If you have ever thought about founding a company, odds are that you have also thought about having a co-founder.
It could be because some of the most well-known companies had co-founders (e.g., Facebook, Google, Microsoft, Apple). In fact, one report found that 80% of billion-dollar startups had multiple founders.
Maybe it’s because you want someone with complementary skills to maximize the chance that your company is successful. It could also be that you’ve heard being an entrepreneur is very lonely and stressful and hope that having a co-founder will help alleviate some of the downsides of entrepreneurship.
Perhaps it’s because you’ve heard that investors will require you to have a co-founder in order to back your company.
Whatever your motivation—before making a decision—you need to consider all of the implications of having a co-founder. Some of them are well known, such as sharing of equity and decision-making authority. Some of them may be lesser known. Let’s try to summarize this with a game of “Two Truths and a Lie.” Here we go.
All Co-Founders Are Required To Be On Investor Calls
Truth. At least in the early days, all co-founders are essentially required to be on investor calls. It’s odd for founders to miss investor pitches, and it will raise yellow flags. In the same vein, all co-founders are required to know all of the details of the business. If you are speaking with investors and one co-founder is always deferring to the other, someone likely has the wrong title.
A Co-Founder Is Required To Raise Venture Capital
Lie. While VCs generally prefer backing co-founders with complementary skill sets, many VCs will back companies with single founders. Remember, while there are many billion-dollar companies that have multiple founders, plenty do not. In fact, if VCs pick up on the subtleties of your relationship, and identify any weaknesses or lack of trust, it will actually backfire and could deter them from investing.
No Co-Founder Is Better Than The Wrong Co-Founder
Truth. Think about who you are as a person. If you know that you will likely always want to make strategic decisions, don’t set yourself up to be in constant tension with another strong voice. Or, perhaps you are the type of person that would enjoy having a co-founder, but you have not found someone that you trust as a strong complement to you as of yet. In both of these situations, it will likely be better for you and your company, in the long run, to forgo having a co-founder.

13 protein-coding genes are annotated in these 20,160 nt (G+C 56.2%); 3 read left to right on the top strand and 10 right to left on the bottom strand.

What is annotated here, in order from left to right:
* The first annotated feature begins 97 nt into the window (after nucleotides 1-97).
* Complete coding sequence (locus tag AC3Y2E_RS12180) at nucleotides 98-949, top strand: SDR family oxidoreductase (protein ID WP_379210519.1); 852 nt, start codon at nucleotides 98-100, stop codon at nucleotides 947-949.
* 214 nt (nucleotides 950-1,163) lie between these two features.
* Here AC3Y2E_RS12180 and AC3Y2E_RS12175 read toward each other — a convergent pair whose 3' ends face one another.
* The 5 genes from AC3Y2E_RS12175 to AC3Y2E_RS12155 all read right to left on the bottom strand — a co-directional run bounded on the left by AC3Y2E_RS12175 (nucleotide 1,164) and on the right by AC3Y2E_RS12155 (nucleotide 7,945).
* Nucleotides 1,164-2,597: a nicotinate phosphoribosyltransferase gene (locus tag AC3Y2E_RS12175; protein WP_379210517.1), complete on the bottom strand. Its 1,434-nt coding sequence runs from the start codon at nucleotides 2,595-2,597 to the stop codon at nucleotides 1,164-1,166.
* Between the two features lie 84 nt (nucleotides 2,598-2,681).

Remember—the implications of selecting the wrong co-founder do not go away as a company matures. In fact, they are exacerbated. If you think about it, it makes a lot of sense. All aspects of founding a company can be stressful—raising capital is difficult, hiring the right people and retaining them feels nearly impossible, and 12-plus hour workdays can only persist for so long. Imagine a scenario where on top of this stress, you and your co-founders’ visions aren’t in sync or where you have very different management styles.
Here’s a bonus statement.
“Co-Founder” Is The Only Title That Can Attract A C-Level Early Joiner
Lie. You can have a founding team without a co-founder. Explore alternative titles. For example, a professor is often considered a potential co-founder. If that person wants to go back to academia, perhaps they are better suited to be an advisor or a board member without a co-founder title. This way, if they do leave the company, you won’t forever have to explain the departure of a co-founder to potential investors.
Or, perhaps you are considering bringing on a co-founder that you have not worked with previously, and you’re nervous about the long-term fit. Consider if there is a way to make both parties happy. They could come on as an early joiner with a meaningful equity package without the label of co-founder.
At the end of the day, as the founder, you are in the best position to determine if a co-founder will ultimately be beneficial to you and your company. While the potential outcomes are endless—one co-founder, two co-founders, early joiners, founding advisors, etc.—you should feel confident making the decision without feeling constrained by the requirements of your potential investors.